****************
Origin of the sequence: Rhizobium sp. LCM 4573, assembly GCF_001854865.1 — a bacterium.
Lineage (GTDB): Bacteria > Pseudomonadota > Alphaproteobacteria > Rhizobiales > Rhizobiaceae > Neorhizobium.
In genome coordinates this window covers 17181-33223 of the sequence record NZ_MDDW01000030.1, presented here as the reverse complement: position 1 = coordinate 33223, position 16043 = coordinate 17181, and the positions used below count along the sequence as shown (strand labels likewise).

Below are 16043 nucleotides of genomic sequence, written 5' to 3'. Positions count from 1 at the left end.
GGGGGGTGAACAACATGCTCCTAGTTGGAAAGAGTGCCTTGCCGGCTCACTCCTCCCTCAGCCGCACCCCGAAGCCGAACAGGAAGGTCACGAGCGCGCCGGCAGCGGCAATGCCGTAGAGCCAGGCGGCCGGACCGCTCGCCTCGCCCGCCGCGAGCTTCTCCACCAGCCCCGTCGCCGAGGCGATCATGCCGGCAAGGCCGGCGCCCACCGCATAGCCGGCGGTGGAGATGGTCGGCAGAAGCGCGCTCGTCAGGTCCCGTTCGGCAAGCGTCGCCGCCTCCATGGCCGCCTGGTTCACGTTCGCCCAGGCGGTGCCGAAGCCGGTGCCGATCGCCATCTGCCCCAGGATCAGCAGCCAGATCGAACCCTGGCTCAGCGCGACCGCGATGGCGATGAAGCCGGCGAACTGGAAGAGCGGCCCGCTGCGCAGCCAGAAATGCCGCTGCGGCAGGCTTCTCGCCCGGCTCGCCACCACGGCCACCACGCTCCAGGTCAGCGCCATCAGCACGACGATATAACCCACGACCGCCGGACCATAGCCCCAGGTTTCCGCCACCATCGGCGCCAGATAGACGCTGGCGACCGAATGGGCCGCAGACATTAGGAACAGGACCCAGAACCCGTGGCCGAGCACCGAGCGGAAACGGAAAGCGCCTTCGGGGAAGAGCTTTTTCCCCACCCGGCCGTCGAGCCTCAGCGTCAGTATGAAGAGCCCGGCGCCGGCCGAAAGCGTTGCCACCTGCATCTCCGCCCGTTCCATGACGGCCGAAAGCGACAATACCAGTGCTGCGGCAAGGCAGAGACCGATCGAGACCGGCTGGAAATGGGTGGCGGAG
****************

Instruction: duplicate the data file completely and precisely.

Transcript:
Origin of the sequence: Rhizobium sp. LCM 4573, assembly GCF_001854865.1 — a bacterium.
Lineage (GTDB): Bacteria > Pseudomonadota > Alphaproteobacteria > Rhizobiales > Rhizobiaceae > Neorhizobium.
In genome coordinates this window covers 17181-33223 of the sequence record NZ_MDDW01000030.1, presented here as the reverse complement: position 1 = coordinate 33223, position 16043 = coordinate 17181, and the positions used below count along the sequence as shown (strand labels likewise).

Below are 16043 nucleotides of genomic sequence, written 5' to 3'. Positions count from 1 at the left end.
GGGGGGTGAACAACATGCTCCTAGTTGGAAAGAGTGCCTTGCCGGCTCACTCCTCCCTCAGCCGCACCCCGAAGCCGAACAGGAAGGTCACGAGCGCGCCGGCAGCGGCAATGCCGTAGAGCCAGGCGGCCGGACCGCTCGCCTCGCCCGCCGCGAGCTTCTCCACCAGCCCCGTCGCCGAGGCGATCATGCCGGCAAGGCCGGCGCCCACCGCATAGCCGGCGGTGGAGATGGTCGGCAGAAGCGCGCTCGTCAGGTCCCGTTCGGCAAGCGTCGCCGCCTCCATGGCCGCCTGGTTCACGTTCGCCCAGGCGGTGCCGAAGCCGGTGCCGATCGCCATCTGCCCCAGGATCAGCAGCCAGATCGAACCCTGGCTCAGCGCGACCGCGATGGCGATGAAGCCGGCGAACTGGAAGAGCGGCCCGCTGCGCAGCCAGAAATGCCGCTGCGGCAGGCTTCTCGCCCGGCTCGCCACCACGGCCACCACGCTCCAGGTCAGCGCCATCAGCACGACGATATAACCCACGACCGCCGGACCATAGCCCCAGGTTTCCGCCACCATCGGCGCCAGATAGACGCTGGCGACCGAATGGGCCGCAGACATTAGGAACAGGACCCAGAACCCGTGGCCGAGCACCGAGCGGAAACGGAAAGCGCCTTCGGGGAAGAGCTTTTTCCCCACCCGGCCGTCGAGCCTCAGCGTCAGTATGAAGAGCCCGGCGCCGGCCGAAAGCGTTGCCACCTGCATCTCCGCCCGTTCCATGACGGCCGAAAGCGACAATACCAGTGCTGCGGCAAGGCAGAGACCGATCGAGACCGGCTGGAAATGGGTGGCGGAG